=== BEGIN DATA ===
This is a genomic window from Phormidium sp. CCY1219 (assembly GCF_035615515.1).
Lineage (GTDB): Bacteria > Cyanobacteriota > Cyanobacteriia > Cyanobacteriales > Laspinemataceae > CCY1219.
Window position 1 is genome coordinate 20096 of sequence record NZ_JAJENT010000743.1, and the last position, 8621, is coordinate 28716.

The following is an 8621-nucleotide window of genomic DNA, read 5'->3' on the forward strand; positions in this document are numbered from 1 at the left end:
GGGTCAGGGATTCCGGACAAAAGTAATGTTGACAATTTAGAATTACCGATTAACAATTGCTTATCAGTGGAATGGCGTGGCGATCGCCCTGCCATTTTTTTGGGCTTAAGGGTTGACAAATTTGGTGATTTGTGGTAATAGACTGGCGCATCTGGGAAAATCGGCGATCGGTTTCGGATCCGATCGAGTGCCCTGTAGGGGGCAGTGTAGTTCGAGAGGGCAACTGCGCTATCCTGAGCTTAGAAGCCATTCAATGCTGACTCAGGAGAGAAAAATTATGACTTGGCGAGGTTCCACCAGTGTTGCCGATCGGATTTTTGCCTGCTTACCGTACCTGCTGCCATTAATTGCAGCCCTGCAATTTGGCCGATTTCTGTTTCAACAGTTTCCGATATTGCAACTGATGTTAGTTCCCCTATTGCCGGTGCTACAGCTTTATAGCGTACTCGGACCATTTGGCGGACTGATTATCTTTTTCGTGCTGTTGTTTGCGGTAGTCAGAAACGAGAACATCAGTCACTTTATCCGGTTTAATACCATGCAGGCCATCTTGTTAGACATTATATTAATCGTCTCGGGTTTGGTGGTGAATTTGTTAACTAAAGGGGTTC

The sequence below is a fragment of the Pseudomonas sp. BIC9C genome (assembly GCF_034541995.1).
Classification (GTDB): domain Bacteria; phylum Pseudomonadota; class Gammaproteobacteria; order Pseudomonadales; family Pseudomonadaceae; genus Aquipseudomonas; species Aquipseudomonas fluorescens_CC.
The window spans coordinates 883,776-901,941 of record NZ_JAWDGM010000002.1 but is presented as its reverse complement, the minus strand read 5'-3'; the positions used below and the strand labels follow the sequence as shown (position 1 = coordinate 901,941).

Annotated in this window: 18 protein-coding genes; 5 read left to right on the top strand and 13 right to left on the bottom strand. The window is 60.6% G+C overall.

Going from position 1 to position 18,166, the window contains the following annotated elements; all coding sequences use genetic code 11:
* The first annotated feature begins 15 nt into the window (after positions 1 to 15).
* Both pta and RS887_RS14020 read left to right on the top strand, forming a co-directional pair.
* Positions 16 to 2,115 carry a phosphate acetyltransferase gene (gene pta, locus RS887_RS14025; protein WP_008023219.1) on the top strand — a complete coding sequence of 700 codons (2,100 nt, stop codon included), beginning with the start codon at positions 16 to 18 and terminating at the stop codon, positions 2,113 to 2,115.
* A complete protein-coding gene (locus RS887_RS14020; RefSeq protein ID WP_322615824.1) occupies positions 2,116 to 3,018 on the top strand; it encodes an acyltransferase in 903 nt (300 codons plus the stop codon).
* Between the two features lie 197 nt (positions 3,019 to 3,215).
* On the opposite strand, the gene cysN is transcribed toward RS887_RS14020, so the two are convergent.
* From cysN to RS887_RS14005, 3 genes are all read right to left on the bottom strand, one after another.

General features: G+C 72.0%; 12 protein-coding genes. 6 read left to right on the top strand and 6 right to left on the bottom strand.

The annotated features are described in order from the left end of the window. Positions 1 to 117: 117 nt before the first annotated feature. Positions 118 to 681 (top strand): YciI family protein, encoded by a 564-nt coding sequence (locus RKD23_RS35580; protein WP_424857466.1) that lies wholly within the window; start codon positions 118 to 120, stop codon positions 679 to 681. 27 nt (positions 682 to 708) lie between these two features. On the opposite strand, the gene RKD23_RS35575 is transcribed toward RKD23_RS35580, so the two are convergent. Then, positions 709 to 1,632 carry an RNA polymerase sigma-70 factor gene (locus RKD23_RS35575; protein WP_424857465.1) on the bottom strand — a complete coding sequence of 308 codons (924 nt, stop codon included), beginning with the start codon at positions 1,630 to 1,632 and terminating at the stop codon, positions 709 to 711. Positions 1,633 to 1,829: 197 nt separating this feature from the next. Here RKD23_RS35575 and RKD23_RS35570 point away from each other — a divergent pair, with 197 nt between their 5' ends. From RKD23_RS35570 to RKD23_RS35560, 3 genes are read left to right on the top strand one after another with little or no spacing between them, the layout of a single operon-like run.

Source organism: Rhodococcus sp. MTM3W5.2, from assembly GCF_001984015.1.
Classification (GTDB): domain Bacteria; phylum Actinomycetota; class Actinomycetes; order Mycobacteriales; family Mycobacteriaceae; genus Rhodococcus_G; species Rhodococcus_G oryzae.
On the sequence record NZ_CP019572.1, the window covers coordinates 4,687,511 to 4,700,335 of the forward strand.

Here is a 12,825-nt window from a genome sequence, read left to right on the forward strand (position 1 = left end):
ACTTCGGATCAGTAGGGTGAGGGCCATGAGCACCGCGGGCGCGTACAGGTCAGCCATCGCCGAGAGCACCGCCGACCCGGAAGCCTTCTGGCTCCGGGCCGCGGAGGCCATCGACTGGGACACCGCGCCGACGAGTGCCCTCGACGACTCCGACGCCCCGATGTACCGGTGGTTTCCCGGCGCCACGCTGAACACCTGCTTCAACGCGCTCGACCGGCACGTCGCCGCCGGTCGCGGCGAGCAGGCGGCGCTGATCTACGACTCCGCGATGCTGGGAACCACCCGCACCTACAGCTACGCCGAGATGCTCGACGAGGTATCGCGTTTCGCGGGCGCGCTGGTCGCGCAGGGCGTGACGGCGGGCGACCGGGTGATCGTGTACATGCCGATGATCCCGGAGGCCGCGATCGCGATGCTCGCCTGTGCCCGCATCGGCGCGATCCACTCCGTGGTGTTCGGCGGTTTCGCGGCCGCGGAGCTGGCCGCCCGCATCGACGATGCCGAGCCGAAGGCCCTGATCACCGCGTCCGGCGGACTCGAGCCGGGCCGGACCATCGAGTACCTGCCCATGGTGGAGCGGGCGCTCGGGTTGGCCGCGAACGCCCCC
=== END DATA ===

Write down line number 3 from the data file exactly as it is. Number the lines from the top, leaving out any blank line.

Window position 1 is genome coordinate 20096 of sequence record NZ_JAJENT010000743.1, and the last position, 8621, is coordinate 28716.